How does that phrase make you feel? Confused? Enraged? Titillated? Morally adrift? Hot dogs are culturally and politically iconic. We project a lot onto hot dogs: they’re the egalitarian food, the movable food; they represent all-American momentum and nostalgia.
Unless they represent poverty, industrial meat and squalor.
They’re a perfectly respectable metropolitan lunch food if you eat them on foot, or at a ballpark or campfire. But good God, whatever you do, don’t cut them up into soups or casseroles unless you’re trying to be ironic or you have kids. Hot dogs, like sweatpants, are loved but not respected.
UHDC opened their doors three months ago in a strip center near Cottonwood Mall. Their approach is to doll up a Nathan’s Famous all-beef frankfurter with everything under the sun—particularly foodie favorites like fancy cheeses, fresh herbs, slaws and sauces.
UHDC fits hand in glove into the greater Cottonwood Mall franchise-scape: slick and vaguely corporate like a Starbucks of hot dogs. But it’s not. Urban Hotdog Co. is a locally owned and operated island unto itself. And they attempt to buy local ingredients including Lusty Monk mustard, goat cheese from Old Windmill Dairy and buns from Pastian’s bakery.
Let’s shanghai the pedestrian hot dog, says UHDC, and buy it a passport.
So there I was on the West Side with an excited group of friends. Even the hot dog non-enthusiasts amongst us were intrigued by my promises of gourmet hot dogs. We split five different dogs and concluded that the comfort food trifecta known as the crafty dog ($5.25)—a Nathan’s Famous with a heap of creamy baked mac and cheese and strewn with delectable fresh-from-the pan bacon—was our favorite.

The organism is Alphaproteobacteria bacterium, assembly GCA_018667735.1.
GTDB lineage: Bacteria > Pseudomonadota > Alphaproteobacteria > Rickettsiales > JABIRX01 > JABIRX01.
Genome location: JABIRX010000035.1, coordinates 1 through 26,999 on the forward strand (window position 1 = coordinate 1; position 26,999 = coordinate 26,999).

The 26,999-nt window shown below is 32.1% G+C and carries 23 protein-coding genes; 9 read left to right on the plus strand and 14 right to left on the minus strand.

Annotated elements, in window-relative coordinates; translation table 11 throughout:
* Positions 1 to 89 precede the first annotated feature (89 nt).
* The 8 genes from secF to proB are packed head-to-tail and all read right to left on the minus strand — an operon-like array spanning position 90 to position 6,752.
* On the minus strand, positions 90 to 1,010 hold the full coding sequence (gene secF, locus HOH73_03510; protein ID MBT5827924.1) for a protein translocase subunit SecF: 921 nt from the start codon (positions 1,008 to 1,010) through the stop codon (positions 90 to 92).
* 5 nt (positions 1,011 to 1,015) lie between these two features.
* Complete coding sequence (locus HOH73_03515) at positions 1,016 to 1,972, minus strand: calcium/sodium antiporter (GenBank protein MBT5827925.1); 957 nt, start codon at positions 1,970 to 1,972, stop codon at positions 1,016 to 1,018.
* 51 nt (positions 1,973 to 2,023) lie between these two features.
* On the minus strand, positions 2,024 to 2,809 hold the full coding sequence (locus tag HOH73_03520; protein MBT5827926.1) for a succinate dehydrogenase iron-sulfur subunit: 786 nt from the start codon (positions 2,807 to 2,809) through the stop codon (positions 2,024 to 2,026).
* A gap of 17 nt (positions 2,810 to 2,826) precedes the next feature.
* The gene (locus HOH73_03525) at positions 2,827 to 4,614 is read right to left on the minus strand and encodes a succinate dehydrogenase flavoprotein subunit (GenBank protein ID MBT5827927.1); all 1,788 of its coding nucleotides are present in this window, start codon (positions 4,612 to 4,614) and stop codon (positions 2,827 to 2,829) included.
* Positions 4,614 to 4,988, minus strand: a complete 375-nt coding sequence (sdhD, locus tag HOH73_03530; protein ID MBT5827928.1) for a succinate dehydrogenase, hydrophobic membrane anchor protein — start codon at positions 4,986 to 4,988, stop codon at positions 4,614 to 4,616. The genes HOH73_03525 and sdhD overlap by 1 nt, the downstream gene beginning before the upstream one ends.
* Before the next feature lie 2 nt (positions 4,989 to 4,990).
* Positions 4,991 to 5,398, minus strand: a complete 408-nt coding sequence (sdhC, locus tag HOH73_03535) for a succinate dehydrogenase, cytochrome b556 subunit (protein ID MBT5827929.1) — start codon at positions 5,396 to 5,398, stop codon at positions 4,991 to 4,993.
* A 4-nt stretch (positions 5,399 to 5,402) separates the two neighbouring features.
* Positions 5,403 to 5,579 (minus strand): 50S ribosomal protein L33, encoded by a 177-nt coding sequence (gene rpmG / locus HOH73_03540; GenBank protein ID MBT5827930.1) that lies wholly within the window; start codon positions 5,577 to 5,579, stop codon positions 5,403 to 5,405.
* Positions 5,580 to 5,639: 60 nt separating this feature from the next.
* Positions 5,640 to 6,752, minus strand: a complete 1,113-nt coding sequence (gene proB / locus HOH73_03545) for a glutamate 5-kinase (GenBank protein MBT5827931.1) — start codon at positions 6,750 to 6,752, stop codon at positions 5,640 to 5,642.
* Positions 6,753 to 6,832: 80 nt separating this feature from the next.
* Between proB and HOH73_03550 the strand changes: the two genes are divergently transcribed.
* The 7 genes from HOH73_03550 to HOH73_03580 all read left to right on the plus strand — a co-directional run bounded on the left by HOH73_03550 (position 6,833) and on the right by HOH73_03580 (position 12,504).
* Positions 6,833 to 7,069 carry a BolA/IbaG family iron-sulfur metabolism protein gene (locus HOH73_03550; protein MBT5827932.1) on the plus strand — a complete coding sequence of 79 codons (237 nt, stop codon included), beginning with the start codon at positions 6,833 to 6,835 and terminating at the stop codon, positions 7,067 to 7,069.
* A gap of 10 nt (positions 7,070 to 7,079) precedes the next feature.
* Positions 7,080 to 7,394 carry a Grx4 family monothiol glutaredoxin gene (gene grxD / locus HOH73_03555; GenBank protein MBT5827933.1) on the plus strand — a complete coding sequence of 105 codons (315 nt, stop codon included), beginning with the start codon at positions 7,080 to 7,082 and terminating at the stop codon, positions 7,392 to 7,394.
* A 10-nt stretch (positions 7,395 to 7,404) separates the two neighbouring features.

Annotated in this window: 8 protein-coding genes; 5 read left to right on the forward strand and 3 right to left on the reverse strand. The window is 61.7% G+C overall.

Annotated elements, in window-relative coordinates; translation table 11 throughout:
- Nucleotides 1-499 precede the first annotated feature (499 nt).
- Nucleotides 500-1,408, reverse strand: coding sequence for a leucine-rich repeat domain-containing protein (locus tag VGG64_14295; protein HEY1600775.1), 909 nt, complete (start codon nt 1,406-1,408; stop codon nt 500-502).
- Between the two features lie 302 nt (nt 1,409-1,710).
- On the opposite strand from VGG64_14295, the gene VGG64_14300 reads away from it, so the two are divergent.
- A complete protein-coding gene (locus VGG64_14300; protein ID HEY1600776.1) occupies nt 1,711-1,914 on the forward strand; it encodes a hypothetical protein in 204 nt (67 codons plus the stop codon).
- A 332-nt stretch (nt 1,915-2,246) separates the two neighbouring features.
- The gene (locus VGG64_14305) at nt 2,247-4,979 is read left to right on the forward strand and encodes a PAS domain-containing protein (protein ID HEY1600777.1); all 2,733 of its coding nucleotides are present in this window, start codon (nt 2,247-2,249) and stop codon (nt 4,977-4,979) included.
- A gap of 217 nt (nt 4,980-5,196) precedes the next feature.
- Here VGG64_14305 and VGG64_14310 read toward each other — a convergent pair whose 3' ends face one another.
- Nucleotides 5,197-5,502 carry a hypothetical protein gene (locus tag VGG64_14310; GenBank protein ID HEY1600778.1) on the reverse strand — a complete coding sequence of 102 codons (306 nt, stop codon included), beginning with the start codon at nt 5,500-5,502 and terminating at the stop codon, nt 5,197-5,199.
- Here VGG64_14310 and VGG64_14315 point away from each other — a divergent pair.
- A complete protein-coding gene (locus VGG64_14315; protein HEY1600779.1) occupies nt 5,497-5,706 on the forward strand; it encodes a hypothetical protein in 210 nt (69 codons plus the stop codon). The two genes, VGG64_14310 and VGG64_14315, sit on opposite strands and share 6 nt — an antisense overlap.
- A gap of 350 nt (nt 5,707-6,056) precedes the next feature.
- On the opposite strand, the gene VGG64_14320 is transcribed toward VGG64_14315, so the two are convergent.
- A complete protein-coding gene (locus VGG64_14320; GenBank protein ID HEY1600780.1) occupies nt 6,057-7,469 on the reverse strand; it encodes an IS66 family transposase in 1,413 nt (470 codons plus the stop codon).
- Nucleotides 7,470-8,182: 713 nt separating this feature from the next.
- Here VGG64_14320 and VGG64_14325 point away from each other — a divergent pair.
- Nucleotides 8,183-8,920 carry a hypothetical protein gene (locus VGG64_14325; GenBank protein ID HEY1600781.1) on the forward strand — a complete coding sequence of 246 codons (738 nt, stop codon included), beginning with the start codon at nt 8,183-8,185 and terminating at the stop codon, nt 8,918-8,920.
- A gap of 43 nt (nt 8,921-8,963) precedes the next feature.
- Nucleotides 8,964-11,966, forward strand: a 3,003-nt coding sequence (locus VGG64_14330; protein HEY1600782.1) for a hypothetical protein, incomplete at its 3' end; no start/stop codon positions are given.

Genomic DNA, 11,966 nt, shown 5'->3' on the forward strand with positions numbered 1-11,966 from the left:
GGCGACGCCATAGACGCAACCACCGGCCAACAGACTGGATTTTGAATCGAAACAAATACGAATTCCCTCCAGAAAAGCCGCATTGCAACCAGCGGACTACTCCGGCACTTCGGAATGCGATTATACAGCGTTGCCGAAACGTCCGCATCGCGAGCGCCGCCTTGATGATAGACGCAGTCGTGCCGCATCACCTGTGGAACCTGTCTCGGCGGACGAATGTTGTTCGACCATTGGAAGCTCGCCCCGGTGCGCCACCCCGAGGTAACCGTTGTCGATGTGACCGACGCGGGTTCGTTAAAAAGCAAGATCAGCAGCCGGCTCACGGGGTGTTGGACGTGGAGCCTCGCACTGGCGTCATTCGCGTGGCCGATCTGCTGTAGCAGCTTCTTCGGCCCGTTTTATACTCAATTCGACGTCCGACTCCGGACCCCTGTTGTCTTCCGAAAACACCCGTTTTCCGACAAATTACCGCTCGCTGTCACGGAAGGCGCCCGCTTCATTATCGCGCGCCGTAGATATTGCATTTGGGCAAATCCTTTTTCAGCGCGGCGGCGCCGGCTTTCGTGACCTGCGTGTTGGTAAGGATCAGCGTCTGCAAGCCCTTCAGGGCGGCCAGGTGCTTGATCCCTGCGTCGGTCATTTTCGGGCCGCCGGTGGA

We also really dug the tiger dog ($5.75), with Asian coleslaw, pea shoots sprinkled with dried wasabi peas and peanuts. Put pea shoots on anything and it’s instantly pretty, but more than that, this hot dog makes you wonder if you’ve been thinking about hot dogs all wrong. That maybe hot dogs deserve a place in the kitchen. The tiger was fresh and textured and beefy. This could only work with a high quality all-beef dog like Nathan’s Famous or Hebrew National.
UHDC calls their side menu “Bells and Whistles.” Here we stick to the familiar territory of picnic and fast food standards—baked beans, mac and cheese and coleslaw (the most refreshing thing served in house other than a tall glass of water). But there are also some adventurous choices—you can get your French fried potatoes five different ways, from plain Jane to rosemary, bleu cheese, or chives and truffle oil. If standard taters aren’t your fancy, you can down a batch of crispy, blistered sweet potato fries or, another group favorite, the flossy, crunchy golden onion-string fries, dredged in an ancho chile flour served with chipotle aioli sauce.
It reminds me of the boutique cupcake trend, of the artisan marshmallow rage, of the new opulence of hamburgers and the reinvention of doughnuts. Part of me is giddy as hell about it and part of me thinks, but wait … now I can’t afford to eat cupcakes. But hey, I could just make some cupcakes at home.
The same might be said for Urban Hotdog Company, but let’s give them props where serious props are due. They are inventive, they are friendly, their food is damn tasty, and they are having fun. Based on their Facebook page popularity after only three months, it appears that they are giving the people—from hot dog purists to foodies—what they want.